Friday, 30 April 2021
Personal Insolvency (Amendment) Bill 2020: Report and Final Stages
I am very conscious of what Senator McDowell has said about not pushing his amendment and the basis for that. I know that the amendment is well intentioned but I feel that it would be appropriate to mention my concern. To pass this amendment would be to put on a statutory basis a need for the debtor to engage with the lender before ever going to a personal insolvency practitioner or to seek the independent advice that comes with that process. All of the legislative framework behind this Bill that has led us to this point has been put in place to facilitate a circumstance where debtors are, invariably, in dire circumstances. Sometimes when considering insolvency legislation there is a danger that we think insolvency is an easy way out or it can be perceived as an easy way out. I do not think that anybody who has been through the process would think that, nor should anyone be under the misapprehension that bankruptcy, insolvency or whatever term one wants to use is in any way an easy solution to a very difficult problem.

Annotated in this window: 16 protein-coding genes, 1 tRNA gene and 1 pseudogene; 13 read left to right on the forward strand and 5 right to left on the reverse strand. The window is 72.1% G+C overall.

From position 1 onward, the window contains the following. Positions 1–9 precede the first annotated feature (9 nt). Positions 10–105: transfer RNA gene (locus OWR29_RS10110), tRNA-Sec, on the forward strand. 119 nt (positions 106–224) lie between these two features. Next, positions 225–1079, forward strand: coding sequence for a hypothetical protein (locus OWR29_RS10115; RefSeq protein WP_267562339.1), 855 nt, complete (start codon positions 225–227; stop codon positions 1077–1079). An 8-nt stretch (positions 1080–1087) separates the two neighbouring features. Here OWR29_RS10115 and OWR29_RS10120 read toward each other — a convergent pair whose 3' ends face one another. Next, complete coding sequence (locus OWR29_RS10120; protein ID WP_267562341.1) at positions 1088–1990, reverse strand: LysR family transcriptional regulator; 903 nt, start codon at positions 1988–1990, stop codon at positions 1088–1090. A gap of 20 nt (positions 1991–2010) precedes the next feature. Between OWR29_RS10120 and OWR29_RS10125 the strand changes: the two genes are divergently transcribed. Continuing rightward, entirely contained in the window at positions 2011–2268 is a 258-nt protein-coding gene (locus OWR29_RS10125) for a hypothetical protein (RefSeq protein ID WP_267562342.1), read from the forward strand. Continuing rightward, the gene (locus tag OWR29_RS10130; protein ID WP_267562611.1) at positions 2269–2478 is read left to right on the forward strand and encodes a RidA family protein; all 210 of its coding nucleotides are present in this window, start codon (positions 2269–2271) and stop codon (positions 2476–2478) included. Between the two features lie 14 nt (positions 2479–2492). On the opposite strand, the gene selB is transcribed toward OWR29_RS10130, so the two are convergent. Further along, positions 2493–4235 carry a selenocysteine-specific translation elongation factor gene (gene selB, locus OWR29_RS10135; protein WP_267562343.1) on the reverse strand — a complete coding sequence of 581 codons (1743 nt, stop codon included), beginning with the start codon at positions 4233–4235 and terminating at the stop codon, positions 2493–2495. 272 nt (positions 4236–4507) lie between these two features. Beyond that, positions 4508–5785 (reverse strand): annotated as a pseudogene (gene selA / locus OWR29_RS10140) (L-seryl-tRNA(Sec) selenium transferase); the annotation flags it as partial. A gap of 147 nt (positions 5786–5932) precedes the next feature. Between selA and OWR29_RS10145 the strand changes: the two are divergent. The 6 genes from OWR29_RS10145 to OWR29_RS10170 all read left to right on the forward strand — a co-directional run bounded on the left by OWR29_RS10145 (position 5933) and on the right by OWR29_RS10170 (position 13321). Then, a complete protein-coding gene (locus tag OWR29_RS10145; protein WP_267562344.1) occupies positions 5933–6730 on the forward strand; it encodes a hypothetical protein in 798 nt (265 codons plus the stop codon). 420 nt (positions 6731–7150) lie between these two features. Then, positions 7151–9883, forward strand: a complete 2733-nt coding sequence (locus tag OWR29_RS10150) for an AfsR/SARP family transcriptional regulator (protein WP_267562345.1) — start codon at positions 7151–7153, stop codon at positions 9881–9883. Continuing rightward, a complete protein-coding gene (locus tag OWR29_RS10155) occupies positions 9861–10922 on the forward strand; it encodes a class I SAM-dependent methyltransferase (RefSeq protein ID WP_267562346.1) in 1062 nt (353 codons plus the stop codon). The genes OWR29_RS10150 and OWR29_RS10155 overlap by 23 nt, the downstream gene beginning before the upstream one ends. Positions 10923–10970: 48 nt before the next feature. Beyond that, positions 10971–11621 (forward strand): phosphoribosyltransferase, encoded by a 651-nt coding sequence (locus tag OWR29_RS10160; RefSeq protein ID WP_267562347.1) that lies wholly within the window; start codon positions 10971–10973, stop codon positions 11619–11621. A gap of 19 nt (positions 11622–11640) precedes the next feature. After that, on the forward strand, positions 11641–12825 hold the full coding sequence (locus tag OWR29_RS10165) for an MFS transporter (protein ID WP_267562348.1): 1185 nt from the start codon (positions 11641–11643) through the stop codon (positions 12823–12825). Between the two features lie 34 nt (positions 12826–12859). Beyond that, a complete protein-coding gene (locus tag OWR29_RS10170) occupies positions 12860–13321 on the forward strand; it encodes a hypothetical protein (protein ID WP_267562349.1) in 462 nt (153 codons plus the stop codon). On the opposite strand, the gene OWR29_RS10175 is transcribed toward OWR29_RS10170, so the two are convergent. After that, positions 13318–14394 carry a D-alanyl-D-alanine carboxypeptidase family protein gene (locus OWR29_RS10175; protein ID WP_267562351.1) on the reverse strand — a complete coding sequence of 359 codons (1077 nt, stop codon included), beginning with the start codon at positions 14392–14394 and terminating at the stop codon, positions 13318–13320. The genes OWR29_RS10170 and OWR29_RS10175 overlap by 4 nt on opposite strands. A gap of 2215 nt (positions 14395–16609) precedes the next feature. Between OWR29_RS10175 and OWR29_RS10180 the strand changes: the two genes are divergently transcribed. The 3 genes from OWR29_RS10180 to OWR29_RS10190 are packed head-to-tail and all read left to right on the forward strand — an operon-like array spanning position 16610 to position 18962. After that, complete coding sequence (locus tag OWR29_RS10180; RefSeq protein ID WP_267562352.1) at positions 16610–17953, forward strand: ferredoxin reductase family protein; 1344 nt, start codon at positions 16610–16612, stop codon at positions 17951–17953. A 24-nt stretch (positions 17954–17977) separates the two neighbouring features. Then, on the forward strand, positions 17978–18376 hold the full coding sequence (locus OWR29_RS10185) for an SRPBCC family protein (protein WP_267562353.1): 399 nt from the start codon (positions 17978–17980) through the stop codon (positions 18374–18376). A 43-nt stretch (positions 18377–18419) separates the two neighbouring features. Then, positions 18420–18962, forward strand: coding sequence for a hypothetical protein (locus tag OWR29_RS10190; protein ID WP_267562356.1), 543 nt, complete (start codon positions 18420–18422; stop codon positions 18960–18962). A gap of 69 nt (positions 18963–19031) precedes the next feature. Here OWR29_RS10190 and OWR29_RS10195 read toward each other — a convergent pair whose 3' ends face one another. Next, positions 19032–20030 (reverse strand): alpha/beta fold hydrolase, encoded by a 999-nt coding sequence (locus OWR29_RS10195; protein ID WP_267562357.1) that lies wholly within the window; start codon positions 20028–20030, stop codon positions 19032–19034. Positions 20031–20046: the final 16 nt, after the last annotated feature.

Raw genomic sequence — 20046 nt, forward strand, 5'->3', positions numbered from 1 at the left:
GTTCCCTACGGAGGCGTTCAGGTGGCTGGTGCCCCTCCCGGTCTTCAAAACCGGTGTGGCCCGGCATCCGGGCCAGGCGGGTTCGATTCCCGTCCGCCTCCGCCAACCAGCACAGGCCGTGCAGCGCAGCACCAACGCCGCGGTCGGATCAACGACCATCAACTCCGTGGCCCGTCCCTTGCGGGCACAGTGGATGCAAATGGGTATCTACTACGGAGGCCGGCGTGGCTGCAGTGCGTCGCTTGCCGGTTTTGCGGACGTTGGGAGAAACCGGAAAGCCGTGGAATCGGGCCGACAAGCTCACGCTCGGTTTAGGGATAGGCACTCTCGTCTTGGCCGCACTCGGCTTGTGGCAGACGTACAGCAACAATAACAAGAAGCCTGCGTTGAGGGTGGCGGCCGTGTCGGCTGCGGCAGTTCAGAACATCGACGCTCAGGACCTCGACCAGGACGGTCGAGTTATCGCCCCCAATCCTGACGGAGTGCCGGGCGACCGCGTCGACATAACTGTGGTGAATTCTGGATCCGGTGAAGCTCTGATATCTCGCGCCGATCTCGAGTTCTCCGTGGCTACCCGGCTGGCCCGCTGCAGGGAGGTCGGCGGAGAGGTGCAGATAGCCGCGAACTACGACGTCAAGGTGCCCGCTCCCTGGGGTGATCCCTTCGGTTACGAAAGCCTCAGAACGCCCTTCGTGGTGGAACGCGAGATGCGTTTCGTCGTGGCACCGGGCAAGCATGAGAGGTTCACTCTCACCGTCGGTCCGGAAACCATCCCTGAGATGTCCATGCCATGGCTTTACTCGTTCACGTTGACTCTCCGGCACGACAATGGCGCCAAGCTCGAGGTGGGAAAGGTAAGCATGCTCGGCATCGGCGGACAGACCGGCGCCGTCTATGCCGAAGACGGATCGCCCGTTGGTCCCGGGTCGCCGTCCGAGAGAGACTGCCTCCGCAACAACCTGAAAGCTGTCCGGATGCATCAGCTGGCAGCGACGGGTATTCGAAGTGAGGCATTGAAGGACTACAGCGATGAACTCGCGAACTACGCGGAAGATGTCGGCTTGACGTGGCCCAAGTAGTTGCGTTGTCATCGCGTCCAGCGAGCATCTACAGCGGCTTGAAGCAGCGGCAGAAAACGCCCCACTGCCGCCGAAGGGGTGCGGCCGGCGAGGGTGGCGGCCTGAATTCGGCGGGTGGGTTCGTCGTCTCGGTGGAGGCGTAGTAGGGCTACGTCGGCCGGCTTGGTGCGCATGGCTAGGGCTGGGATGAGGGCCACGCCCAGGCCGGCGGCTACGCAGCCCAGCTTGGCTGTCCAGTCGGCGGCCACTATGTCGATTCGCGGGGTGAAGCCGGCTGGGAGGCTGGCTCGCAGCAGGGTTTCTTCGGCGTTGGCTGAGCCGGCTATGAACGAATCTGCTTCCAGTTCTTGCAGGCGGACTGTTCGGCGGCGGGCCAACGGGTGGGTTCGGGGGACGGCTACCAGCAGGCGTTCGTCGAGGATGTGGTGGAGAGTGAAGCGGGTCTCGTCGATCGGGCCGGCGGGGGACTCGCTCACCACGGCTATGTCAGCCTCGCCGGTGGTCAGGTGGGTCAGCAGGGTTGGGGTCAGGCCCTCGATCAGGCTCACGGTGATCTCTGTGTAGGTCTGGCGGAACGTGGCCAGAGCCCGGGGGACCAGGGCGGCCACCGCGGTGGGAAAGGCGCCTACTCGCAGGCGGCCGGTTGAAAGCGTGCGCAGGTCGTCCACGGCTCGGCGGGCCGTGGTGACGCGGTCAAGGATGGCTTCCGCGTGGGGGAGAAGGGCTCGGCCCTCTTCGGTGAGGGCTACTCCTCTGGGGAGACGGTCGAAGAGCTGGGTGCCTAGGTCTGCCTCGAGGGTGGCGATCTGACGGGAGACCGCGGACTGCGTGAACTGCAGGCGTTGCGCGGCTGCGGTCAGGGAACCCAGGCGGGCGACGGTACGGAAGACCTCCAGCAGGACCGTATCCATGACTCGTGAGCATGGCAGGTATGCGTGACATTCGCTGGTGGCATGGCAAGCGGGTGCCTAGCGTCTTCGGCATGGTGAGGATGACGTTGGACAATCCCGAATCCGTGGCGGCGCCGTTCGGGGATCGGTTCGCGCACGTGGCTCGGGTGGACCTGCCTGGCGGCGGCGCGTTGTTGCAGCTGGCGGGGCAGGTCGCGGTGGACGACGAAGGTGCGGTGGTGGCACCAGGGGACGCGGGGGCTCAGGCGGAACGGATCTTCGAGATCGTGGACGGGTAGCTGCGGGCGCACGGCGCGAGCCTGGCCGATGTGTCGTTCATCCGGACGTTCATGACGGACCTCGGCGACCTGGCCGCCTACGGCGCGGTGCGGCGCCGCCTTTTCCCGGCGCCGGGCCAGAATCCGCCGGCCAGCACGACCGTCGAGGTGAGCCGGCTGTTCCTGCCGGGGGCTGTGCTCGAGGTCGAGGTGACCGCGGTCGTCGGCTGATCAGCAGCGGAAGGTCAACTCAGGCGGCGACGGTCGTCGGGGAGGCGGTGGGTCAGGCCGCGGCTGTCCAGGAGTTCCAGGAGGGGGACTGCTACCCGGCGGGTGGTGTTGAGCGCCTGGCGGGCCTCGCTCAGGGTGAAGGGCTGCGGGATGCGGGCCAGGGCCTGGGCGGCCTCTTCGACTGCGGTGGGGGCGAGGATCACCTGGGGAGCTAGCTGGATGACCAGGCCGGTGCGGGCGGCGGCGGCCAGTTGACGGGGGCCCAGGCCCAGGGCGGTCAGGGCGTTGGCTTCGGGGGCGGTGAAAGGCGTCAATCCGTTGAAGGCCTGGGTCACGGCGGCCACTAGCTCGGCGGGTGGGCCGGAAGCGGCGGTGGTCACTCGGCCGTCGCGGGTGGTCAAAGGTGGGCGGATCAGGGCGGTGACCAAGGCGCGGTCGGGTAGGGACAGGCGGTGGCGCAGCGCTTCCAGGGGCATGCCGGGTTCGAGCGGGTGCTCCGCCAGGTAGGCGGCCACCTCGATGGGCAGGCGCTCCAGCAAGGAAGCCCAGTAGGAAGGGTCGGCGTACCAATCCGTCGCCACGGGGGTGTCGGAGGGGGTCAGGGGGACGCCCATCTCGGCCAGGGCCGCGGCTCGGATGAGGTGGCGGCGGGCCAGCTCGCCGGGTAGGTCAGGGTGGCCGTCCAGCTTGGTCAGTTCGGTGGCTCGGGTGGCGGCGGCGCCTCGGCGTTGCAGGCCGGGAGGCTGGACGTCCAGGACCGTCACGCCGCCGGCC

My understanding of all of this legislation is that it is designed to aid people who are in a dire circumstance and seek to get out of it. One of the fantastic measures that has been put in place by the Government is the existence of personal insolvency practitioners. They are people who are independent from the creditors in this matter, independent from the banks and who offer independent advice to people in a dire circumstance. I would have a difficulty with the notion that debtors would be statutorily obliged to engage with the banks at a time when they are very vulnerable, and when there is a real danger that banks can put pressure on them that may not be helpful in this situation. We know that the banks prefer the mortgage arrears resolution process as it suits their purposes better.One of the small victories, if I can put it that way, or one of the small safeguards that is in place for the person who is in a debt hole, where he or she almost cannot see the way out, is that he or she can turn to somebody who can give that person that impartial and independent advice to help him or her find their way out of that hole and to see the light at the end of the tunnel, which invariably will be difficult in any event. I feel that if we were to pass this amendment, it would redress that balance in the wrong direction. It would mean the debtor, who is already in a difficult position, vulnerable and subject to huge pressure, would now be obliged to go to his or her creditor and engage with them at a point when he or she is very vulnerable in the process. I think the legislation is saying the debtor should be turning to an independent adviser who can give him or her impartial advice on how he or she can find his or her way out of the situation he or she has got into. That is why, in all the circumstances we should be providing a clear path for people in difficulty to a personal insolvency practitioner who can help advise them in an impartial way towards finding a way out of their debt.